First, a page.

The plot, when condensed as above, sounds interesting enough. However, when the idea of EVP is taken away, what remains is little more than a series of cliché and contrivances. “White Noise” is the kind of film in which vaguely unpleasant things happen to nice, rich people who live in waterfront properties, a fact which immediately alienates the viewer and makes it very difficult to care for the characters. This kind of stereotype is all too common in Hollywood horror, and is often used by filmmakers as a lazy, insidious way of getting viewers to fill in the character details themselves: white, upper middle class, good job, vaguely creepy child, etc.
Matters are not helped by the fact that British TV director Geoffrey Sax seems reluctant to explore the characters, a strange decision given that the film spends almost all of its time with protagonist Rivers. Since we are given no real insights into his behavior, other than the disappointingly one dimensional motivation of grief, his abrupt plunge into obsession is rather unbelievable, and the viewer is never convinced that such a rational, dull man would ditch his everyday life for skulking in the dark, squinting at television static. Herein lies another narrative flaw, in the fact that any effects of Jonathan’s obsession are neatly glossed over and ignored, as problems such as missing weeks of work and having to take care of his child are taken care of with quick phone calls. There is no sense of effort, panic or mania to Jonathan’s addiction to EVP, and as such the viewer feels no kind of tension or fear for the outcome of his lightly taken decisions.
All this would have been more forgivable if the rest of the film had been well paced or cunningly plotted, but again, Sax takes a safer, shockingly pedestrian route. Aside from borrowing scenes liberally from the Japanese “Ringu” series, almost everything in the narrative progresses through convenience, or at best through other character doing the work for Rivers and simply handing him information on a plate. There are a number of gaping holes in the plot, especially during the weak conclusion, which would have been all the more depressing if it wasn’t signaling to viewers that their ordeal is nearly over.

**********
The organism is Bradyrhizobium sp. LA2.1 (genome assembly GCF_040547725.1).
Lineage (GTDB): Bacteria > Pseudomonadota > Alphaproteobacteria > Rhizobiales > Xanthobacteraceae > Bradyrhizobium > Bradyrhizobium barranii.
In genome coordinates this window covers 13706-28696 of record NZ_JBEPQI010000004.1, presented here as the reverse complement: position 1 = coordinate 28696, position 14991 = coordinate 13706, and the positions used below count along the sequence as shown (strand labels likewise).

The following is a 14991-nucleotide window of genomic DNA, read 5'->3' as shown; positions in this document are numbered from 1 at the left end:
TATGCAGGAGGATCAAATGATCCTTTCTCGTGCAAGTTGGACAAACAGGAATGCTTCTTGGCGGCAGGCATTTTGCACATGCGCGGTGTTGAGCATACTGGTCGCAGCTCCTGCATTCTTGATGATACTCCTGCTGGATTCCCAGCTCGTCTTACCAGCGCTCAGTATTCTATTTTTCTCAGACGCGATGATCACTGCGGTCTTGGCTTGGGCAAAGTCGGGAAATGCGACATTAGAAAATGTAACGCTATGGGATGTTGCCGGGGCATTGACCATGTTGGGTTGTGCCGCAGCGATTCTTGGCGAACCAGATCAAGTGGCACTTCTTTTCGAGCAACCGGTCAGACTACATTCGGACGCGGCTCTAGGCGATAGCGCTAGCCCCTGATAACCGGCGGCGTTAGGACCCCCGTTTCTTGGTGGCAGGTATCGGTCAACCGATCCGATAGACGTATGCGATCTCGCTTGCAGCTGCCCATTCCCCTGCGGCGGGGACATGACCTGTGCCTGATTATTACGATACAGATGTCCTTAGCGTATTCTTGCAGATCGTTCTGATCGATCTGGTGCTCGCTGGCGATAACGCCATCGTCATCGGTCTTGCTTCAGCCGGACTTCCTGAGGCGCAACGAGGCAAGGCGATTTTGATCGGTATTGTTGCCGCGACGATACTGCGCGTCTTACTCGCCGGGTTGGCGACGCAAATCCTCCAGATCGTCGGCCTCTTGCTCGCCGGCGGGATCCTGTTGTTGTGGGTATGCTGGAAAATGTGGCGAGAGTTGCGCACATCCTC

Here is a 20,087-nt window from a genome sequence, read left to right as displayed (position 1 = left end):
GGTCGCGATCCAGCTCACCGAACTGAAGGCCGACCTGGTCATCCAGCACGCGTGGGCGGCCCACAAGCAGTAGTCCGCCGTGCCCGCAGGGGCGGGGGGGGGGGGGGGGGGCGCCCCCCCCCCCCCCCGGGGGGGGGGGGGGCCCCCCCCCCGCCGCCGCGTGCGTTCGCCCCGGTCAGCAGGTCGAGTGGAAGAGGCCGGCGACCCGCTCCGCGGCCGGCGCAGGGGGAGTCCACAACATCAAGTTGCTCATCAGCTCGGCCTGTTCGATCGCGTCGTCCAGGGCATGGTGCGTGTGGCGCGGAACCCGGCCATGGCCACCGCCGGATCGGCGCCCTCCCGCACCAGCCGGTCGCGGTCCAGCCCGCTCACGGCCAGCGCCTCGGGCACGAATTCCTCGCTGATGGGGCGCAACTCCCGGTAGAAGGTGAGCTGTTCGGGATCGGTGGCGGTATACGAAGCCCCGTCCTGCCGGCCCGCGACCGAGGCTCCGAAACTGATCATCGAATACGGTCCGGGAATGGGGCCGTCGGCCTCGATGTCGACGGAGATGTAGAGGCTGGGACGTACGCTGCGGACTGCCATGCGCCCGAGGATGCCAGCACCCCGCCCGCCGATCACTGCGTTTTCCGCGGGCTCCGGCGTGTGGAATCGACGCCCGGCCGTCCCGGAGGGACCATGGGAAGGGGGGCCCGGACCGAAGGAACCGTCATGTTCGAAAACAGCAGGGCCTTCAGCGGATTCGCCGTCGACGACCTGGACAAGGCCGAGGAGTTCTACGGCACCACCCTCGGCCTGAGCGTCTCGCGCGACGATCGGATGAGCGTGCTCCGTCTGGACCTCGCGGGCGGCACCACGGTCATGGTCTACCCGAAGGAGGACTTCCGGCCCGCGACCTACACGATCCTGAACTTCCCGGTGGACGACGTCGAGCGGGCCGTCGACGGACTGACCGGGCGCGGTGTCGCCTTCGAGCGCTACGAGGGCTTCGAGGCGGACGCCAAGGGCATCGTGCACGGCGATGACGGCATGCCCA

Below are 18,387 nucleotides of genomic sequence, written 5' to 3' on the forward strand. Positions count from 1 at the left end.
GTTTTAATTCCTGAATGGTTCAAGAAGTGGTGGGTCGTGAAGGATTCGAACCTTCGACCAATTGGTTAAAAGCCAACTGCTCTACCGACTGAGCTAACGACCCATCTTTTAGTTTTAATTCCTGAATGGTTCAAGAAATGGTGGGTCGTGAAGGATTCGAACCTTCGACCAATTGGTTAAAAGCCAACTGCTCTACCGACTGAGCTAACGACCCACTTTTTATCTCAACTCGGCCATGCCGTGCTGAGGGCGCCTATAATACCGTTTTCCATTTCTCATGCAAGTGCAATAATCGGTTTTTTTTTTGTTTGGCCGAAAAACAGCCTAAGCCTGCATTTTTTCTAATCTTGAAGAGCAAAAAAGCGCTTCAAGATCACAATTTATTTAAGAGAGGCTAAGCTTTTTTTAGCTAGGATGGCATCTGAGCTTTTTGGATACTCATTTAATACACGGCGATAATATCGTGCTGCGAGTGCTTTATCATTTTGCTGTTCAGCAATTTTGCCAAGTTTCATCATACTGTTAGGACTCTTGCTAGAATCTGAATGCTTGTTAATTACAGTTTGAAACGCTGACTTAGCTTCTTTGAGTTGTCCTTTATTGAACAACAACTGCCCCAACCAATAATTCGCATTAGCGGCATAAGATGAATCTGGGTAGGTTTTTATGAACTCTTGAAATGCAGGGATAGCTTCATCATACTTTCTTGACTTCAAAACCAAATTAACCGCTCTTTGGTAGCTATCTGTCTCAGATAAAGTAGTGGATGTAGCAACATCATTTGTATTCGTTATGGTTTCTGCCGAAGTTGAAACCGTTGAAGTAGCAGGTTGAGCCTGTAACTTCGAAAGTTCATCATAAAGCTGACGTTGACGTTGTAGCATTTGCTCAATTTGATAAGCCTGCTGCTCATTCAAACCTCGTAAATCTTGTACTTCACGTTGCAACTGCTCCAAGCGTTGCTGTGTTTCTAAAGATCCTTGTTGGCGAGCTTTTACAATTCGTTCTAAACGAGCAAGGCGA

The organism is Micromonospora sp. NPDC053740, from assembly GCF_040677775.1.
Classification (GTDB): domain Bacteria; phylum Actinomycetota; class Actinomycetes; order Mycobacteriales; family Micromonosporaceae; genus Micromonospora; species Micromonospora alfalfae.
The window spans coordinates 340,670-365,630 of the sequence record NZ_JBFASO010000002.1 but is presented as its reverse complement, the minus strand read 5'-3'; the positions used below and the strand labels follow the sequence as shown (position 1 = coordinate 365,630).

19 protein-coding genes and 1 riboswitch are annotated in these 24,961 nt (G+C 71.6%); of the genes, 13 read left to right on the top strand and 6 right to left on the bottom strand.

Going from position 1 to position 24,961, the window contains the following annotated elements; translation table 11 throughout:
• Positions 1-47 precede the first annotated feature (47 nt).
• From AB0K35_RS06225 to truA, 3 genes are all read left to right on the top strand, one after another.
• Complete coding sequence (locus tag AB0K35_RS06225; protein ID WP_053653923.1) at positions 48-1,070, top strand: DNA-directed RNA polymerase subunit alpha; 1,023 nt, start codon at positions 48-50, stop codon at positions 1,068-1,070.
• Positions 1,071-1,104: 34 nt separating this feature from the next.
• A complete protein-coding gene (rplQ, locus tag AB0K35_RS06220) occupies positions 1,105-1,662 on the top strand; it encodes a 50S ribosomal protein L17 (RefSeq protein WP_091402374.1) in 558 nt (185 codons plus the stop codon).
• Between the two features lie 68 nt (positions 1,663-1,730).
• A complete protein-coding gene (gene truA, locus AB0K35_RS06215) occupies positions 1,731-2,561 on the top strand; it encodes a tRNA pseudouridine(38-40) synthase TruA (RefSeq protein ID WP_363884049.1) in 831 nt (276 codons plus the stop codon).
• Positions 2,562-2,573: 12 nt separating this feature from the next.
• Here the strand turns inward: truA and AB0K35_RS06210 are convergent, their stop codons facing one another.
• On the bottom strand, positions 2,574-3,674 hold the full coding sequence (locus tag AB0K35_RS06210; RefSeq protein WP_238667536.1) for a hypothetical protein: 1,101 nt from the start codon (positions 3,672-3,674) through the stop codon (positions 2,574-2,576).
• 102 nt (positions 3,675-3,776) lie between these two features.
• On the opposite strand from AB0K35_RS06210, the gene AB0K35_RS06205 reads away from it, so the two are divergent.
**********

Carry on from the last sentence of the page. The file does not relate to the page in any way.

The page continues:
This lack of conviction by the director means that it is difficult to feel any kind of excitement at all, and it rapidly becomes clear that Sax is far more concerned with the minutiae of EVP itself rather than throwing in any thrilling set pieces or scare scenes. Although this is a change from the quick fix, cheap shock style of many modern genre efforts, the fact of the matter is that a horror film without horror has about as much point as low alcohol beer.
To be fair, “White Noise” is not wholly without merit, and it is, for most of its drawn out running time, quite interesting, though for the explanations of the central idea rather than through any kind of concern for the characters. Sax does manage to drum up an atmosphere of sorts, and there are a few creepy scenes, though these do tend to rely on cliché such as blue neon, dry ice and loud electronic noises. Unfortunately, even these are few and far between, and are simply nowhere near enough to save the film from being a disappointing, dull mess.
Geoffrey Sax (director) / Niall Johnson (screenplay)
CAST: Michael Keaton …. Jonathan Rivers
Chandra West …. Anna Rivers
Deborah Kara Unger …. Sarah Tate
Ian McNeice …. Raymond Price